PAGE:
And speaking of contamination, getting the initial explant clean in the initiation stage is what makes you or breaks you in this business. Staying clean is relatively easy. Starting clean is the challenge. In the first couple of weeks you will have a good idea if you are clean. If not, the fungi and bacteria grow at a much faster rate and overwhelm the explant. And then at the other extreme, the explant just sits there. There is no bacteria or fungi, but on closer inspection you will find that you bleached the meristem tissue to death. That is the fine line we walk in the initiation stage. It is as much an art form as it is science.
Day 7 – Plant Tissue Culture
Begin with the end in mind… A TC lab will always establish a production target for each cultivar. Once we are nearing that required number in the stage 2 multiplication stage, we are ready to move on to stage 3 rooting. We divide the plants one more time in the hood (yes that does require some idea on a typical multiplication factor for a specific cultivar so you don’t overshoot production), but this time we modify the media slightly. The media remains the same except we modify the hormone ratio in favor of auxins. And miraculously in only about 4 weeks we have roots appearing.
In stage 2 multiplication we always transfer one plant to one culture vessel. That way any contamination losses we might encounter along the way are contained. At the stage 3 point we have produced a large number of plants (that are presumably still clean) and so we can now use a larger culture vessel that will contain multiple plants.
In the early days we incorporated activated carbon in the stage 3 media. (That is what makes the media black in color.) There are different theories on why you would do this, but it does create a dark environment for root development and the roots do tend to grown downwards. We also used deli style containers as culture vessels in the early days. (Just make sure they are made of polypropylene so they don’t melt in the autoclave). We no longer use carbon (it is not really required although you will find roots growing in all directions including upwards) and we now use square Caisson culture vessel for better space management.
The stage 3 culture vessels go back on the growing racks for about 4 weeks under the same lighting regime.
Day 8 – Plant Tissue Culture
Today we reach the end of the TC journey. We have been through Initiation (stage 1), Multiplication (stage 2) and Rooting (stage 3). All of these first 3 stages were preformed “in vitro” (i.e. inside a sterile culture vessel). Today we go ex-vitro with Acclimation (stage 4) and move from the lab to the greenhouse.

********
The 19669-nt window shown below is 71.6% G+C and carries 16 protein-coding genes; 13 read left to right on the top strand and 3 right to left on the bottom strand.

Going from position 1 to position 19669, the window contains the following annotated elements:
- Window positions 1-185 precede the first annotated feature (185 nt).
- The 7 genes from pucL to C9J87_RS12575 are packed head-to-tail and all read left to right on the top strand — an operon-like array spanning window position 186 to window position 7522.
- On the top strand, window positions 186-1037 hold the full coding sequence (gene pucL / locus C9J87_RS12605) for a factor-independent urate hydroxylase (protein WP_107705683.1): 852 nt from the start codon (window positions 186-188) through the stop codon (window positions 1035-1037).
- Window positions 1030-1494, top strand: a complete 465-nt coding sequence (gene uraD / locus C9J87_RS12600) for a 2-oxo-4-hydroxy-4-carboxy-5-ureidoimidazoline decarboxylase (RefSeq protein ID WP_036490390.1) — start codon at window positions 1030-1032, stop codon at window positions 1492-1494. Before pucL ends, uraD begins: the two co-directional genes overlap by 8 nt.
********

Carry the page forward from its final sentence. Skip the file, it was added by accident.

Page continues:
The key to understanding the acclimation stage is to recall the composition of the TC media. Remember the most prevalent compound in the media? It is water. Plants in vitro have been growing in a 100% humidity environment their entire life. And their roots have formed in water. We have also been feeding the plants sugar so they didn’t need to photosynthesize to produce their own energy source. The leaf stoma are stuck open at this point, not really needing to regulate gas exchange that becomes an important function during photosynthesis. When going ex vitro, these same plants will very quickly desiccate until the stoma becomes functional. At the same time, the roots do not have root hairs. You have probably noticed this if you have ever rooted a cutting in water. The resulting roots don’t have to be very efficient because they are surrounded by water. So the goal of stage 4 is to wean the plants off of a 100% humidity environment, develop root hairs, and to kick start the photosynthesis process.
This is accomplished in a greenhouse on a mist bench where we periodically apply a water mist to keep the foliage moist. Plants are removed from the culture vessel and the media is washed from the roots. They are then transported to the greenhouse. The plants are first potted in 96 cell packs and placed on the mist bench where they remain for a couple of weeks. The goal at this point is good root development that will fill the cell pack. After about 6 weeks in the greenhouse we have a well developed liner that is suitable for potting up and growing on. Commercial hosta growers start with these cell pack liners and typically grow them on for a full growing season before offering them for retail sales.
You would think that propagating plants in the tissue culture lab would be the hard part. Now it comes time to ship the liners from point A to point B. Never mind that “This Side Up” on a box means nothing to the USPS, UPS or FedEx. We slide the trays in a mesh sleeve and then use plastic peanuts (a necessary evil) to immobilize the liners in the box when they inevitably get turned upside down. Shipping to Europe means you get to learn about phytos and air cargo handling.